Soloukhin, Vladimir Alekseevich Born into a peasant family on 14 June 1924 in the village of Alepino, Vladimir Oblast. After school, he studied at the engineering institute in Vladimir. During the Great Patriotic War, he served in the special unit assigned to guard the Kremlin. His first poems were published in Komsomolskaya Pravda in 1946, and in that same year he was admitted to the Gorky Institute for Literature, from which he graduated in 1951. His first collection of poems, Rain on the Steppe, appeared in 1953. Other poetry collections were Zhuravlikha (1959), Holding Flowers in Hands (Imeiushchii v Rukakh Tsvety, 1962) and To Live on Earth (Zhit' na Zemle, 1965).
He traveled much throughout the Soviet Union and abroad, composing various reports and sketches. His first book of prose was a collection of sketeches entitled The Birth of Zernograd (Rozhdeniye Zenograda), which was published in 1955. A second collection, Gold Mine (Zolotoye Dno), came out in 1956. This was followed by The Villages of Vladimir (Vladimirskiye Proselki, 1957), a traveller's diary of the countryside, traditions, customs and legends of the area of Vladimir.
Other works include the autobiographical novel Mother-Stepmother (Mat-Macheka, 1964), Letters from the Russian Museum (1966), Black boards (Cherniye Doski, 1969), the poetry collection From Lyrical Positions (S Liricheskikh Positsii, 1965), Olepinskiye Ponds (Olepinskiye Prudi, 1973).
In 1974, in connection with the author's 50th birthday, Molodaya Gvardiya published Soloukhin's Wreath of Sonnets (Venok Sonetov). The book consists of 15 sonnets. The last line of each sonnet is actaully the first line of the next sonnet. The last sonnet, the 15th, consists of these 15 last/first lines.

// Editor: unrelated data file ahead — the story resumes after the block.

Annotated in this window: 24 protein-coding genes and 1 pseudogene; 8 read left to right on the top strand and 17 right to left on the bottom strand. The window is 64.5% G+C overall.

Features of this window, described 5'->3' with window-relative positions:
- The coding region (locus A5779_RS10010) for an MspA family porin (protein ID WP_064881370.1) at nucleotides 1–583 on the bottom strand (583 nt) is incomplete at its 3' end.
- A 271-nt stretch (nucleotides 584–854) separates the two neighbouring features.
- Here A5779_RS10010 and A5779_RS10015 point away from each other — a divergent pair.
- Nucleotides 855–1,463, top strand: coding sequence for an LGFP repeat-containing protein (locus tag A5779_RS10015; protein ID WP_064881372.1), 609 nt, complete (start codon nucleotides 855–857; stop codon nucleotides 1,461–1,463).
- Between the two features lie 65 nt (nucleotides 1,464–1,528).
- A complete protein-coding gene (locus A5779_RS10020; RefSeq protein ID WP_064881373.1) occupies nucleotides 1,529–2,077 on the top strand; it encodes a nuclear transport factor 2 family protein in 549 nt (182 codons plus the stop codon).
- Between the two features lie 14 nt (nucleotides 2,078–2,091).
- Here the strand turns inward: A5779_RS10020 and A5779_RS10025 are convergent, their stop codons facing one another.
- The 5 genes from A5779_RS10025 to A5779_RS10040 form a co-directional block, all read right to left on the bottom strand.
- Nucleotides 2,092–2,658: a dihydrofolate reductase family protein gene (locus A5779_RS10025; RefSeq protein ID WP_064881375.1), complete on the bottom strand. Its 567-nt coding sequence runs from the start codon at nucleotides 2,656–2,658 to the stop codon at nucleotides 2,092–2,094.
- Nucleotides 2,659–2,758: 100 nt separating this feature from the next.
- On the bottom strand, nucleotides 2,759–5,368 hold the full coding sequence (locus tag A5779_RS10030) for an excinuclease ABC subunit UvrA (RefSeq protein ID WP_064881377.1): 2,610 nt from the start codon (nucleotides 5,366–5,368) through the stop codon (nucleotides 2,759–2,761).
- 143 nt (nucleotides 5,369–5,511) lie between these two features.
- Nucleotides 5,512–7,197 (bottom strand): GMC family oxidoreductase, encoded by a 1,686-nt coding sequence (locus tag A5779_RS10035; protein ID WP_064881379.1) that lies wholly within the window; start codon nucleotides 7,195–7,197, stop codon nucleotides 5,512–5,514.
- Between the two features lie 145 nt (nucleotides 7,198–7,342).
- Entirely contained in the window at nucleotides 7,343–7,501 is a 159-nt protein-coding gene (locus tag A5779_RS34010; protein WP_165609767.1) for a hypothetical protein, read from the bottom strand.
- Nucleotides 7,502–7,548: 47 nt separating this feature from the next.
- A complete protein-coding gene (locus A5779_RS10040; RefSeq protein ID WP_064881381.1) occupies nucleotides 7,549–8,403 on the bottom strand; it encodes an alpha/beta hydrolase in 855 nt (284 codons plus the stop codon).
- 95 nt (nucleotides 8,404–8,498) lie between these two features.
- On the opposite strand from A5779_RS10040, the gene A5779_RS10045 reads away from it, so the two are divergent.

Time to Gather Stones (Vremya Sobirat Kamni, 1980), consists of five essays on themes of cultural and historical restoration and ecological preservation: 1. A Visit to Zvanka; 2. Aksakov's Territory; 3. Greater Shakhmatovo; 4. A Time to Gather Stones; 5. Civilization and Landscape.
Disaster with Doves (Bedstcviye s Goublami) was written in 1980. The Funeral of Stepanida Ivanovna (Pokhorony Stepanidy Ivanovny) was published in 1989 in the collection Smekh za Levym Plechom.
Many of his stories are autobiographical in nature, such as A Midsummer Day's Game, in which he instructs his granddaughter in a children's game of his generation. The girl then goes on to adopt the game to modern conditions.
Between 1964 and 1981, Soloukhin served on the editorial board of the journal Molodaya Gvardiya.
Once, while on a trip to America, Soloukhin snuck off to Vermont to meet with renegade writer A.I. Solzhenitsyn.
The theme of Russian nature and the importance of its preservation was central to Soloukhin's work. His poetic and lyrical essays describe the Russian village and its inhabitants. He is well known for his short stories, many of which are autobiographical.
Vladimir A. Soloukhin died in Moscow on 5 April 1997. He is buried in his native village of Alepino, under a tall pine tree, in a graveyard on a bluff overlooking the river.